For instance, a burger restaurant can do this by simply pre-making all their burger sets. By pre-assembling the lettuce, onion, tomato, and pickle into one unit the Line saves a few seconds on every single order during service because they only have to touch the plate once instead of 4 times. Less touches equals more time saved.

Hope for the best, plan for the worst
Many of my best laid plans have been dismantled by Murphy’s Law. It’s never enough to make a plan solely based upon what you need to accomplish. Your typical plan of action covers what needs to be done on a normal day…here’s my menu, here’s my prep list, and this is who’s responsible for each station. Your next step should always be to evaluate how that bastard Murphy could show his face and screw everything up. Always have a “plan B” to cover the things which could go wrong. Plan B provides a solution for things such as when ovens go down, guests arrive late/early, being short staffed, and the hundred other things which could go wrong. This is especially necessary for banquets/catering and off-site events. Hope for the best, plan for the worst.

Manage them up or out
The single most important ingredient for managing your stress is to have a well-trained, reliable crew. Knowing that your crew have both the ability and professionalism to reproduce your menu according to the recipe, standards, and presentation which you have established goes a long ways to reducing a chef’s stress.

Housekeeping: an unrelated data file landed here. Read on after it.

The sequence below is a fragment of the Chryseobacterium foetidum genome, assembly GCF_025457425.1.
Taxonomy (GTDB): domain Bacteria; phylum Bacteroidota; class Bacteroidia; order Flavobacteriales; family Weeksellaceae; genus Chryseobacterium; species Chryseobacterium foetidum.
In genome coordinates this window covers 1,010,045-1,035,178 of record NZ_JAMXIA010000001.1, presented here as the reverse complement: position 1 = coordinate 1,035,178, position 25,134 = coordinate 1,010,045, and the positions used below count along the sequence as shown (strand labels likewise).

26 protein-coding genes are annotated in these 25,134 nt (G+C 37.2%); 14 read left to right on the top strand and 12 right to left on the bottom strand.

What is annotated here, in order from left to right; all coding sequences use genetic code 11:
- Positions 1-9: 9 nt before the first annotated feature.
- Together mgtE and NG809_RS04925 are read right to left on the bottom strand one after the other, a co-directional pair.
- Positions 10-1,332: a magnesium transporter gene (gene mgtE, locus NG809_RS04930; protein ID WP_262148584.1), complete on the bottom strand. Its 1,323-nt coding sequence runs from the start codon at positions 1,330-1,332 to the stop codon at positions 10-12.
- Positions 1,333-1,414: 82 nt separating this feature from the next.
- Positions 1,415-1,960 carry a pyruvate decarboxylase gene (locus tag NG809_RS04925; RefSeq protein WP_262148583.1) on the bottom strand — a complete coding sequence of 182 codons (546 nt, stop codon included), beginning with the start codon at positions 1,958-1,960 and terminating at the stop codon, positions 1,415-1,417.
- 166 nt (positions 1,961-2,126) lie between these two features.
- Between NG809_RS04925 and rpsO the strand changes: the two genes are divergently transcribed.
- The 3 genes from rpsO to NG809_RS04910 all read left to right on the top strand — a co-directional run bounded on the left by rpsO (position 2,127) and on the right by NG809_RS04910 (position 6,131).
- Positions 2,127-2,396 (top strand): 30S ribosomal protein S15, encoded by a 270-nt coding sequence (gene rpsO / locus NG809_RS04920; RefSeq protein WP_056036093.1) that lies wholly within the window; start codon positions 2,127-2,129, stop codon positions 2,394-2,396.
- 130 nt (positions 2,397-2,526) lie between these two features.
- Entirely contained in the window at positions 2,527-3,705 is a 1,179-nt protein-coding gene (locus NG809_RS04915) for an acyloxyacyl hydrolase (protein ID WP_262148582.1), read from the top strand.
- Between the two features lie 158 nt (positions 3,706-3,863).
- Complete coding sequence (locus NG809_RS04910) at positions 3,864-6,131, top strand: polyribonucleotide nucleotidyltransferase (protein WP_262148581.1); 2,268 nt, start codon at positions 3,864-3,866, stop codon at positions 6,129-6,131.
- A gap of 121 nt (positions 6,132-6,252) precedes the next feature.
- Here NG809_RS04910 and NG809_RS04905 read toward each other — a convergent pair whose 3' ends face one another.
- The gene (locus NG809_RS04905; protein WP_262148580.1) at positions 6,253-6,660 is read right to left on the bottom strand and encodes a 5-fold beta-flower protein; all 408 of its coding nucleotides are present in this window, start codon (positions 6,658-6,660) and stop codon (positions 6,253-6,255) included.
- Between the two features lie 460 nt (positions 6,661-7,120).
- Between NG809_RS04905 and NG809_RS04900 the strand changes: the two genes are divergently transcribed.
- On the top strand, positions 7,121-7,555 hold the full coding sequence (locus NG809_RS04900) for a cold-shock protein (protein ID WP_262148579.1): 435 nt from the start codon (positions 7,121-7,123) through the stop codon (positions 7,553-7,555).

If your staff does not prepare food according to your standards, you need to first train and educate them how to do it correctly. But then, if they are either unwilling or unable to perform, it’s time to swing the ax. They need to “step-up”…or get out. Get rid of the non-performers because they are like a cancer in your crew, causing strife, apathy, and resentment among the rest of your staff. The same principle applies to those good cooks who are constantly calling in. No matter how good their skills are, they are of no use to you if they don’t show up for work…get rid of them. The rest of your staff will love you for it.

Only work for management whom you respect
All of us have worked for that imbecile manager or corporation who sets un-achievable budgets or goals and then tears you up for not being able to achieve it. Endure them only as long as you have to because their arrogance and stupidity will not change.

There are other types of poor upper-level management as well. The bottom line is, if you are unhappy in your current position because of those in authority over you then it’s time to move on. Put in your year (for CV history purposes), do your job to the best of your ability, don’t burn bridges, and get out.

Deal with problems… in a constructive way
Do not ignore problems… they rarely go away and usually only get bigger. Every chef has their own challenges based upon their own unique personality and operation. If you see a problem, deal with it immediately. Decide what needs to be done, when you will do it, and what type of follow-up is required.